Emanuela Struffolino, WZB Berlin Social Science Center
Hannah Zagel , WZB Berlin Social Science Center
This paper investigates inequality in contraceptive use at first intercourse by gender and social background. We use this perspective as a window into social change over time, and specifically for understanding the limits to liberalising sexual behaviour and reproductive rights. Previous research finds stratification of contraceptive use by social background and by gender, but research on trends in these patterns of contraception at first intercourse is limited. We study these links in Italy 1950-2006, a context where regional and class disparities intersect with religion and gender norms in characteristic ways. We analyze data from the “Survey on Italians’ Sexual Behavior” (2006) and a macro-dataset of family centers (consultori), which we compiled to consider institutional contexts. We distinguish three historical periods, the restrictive (before 1967), the transformative (1967-1981) and the liberal period (after 1981). Our analyses confirm a steep increase in contraceptive use over time in Italy, but also reveal a strong and persisting gender gap: men’s probability to use contraception at first intercourse is higher across all periods. We also find evidence for a socially stratified contraceptive behaviour at first intercourse for young women, which developed with increasingly liberal sexuality norms. Interestingly, we do not see that family centres helped reduce any of the differences in use. Although young people in Italy show overall growing individual command over sexuality, young women’s realization of personal sexual autonomy lags behind that of men’s suggesting that individualization is a stratified process and that, in Italy, institutions failed to moderate these inequalities.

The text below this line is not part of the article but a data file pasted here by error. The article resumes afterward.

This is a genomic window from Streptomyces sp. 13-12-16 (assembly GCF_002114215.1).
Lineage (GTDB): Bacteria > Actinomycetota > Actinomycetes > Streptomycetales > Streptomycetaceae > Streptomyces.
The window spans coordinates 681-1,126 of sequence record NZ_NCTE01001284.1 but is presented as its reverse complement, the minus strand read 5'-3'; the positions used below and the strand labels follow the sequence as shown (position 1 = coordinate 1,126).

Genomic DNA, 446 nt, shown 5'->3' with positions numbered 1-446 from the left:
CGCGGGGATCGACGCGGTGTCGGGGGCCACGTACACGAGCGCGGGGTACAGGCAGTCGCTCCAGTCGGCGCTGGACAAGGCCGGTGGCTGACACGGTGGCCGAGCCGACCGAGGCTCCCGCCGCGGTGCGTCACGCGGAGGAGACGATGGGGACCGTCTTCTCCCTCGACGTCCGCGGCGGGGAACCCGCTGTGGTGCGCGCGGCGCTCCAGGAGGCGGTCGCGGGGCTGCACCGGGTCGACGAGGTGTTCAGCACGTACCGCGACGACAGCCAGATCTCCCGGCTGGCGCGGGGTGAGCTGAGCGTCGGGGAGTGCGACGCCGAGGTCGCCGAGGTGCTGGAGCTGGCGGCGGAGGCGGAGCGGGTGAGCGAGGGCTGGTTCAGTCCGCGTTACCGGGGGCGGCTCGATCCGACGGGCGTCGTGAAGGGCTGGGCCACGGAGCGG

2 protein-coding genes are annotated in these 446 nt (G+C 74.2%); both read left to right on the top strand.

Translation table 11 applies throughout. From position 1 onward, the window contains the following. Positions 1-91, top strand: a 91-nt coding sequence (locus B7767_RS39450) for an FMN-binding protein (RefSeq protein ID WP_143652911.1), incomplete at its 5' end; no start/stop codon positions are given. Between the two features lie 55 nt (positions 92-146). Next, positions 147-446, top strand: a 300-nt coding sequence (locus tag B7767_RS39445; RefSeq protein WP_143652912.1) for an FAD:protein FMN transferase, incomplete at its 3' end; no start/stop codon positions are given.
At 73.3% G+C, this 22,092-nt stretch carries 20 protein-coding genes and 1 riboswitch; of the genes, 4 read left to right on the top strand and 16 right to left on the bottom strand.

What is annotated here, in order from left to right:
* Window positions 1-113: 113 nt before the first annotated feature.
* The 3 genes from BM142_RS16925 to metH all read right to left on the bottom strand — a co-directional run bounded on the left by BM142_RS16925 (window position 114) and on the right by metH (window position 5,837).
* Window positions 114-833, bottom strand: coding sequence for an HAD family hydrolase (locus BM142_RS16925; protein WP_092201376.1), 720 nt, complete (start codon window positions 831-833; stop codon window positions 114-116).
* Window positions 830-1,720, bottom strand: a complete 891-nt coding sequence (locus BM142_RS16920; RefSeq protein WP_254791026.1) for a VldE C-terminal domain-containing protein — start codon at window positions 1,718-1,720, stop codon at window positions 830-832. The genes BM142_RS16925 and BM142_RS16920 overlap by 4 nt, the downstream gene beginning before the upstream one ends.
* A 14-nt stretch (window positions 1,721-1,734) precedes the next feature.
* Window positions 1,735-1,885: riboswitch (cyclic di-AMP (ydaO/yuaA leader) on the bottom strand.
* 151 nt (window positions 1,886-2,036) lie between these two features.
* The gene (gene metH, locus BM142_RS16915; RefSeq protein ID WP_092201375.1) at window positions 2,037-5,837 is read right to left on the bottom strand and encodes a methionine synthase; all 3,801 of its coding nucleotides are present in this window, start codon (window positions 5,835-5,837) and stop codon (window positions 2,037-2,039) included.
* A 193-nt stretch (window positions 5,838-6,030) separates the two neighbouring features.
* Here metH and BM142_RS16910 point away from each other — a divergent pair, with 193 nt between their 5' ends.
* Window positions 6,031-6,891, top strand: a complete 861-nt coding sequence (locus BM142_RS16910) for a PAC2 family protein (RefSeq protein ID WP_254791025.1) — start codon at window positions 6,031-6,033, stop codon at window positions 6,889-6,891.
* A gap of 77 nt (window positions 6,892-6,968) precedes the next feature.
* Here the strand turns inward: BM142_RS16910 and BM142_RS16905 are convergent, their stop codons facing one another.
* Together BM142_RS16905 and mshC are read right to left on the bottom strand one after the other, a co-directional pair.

Presented in Session 48. Policies on Gender and Reproductive Health and its impacts on population trends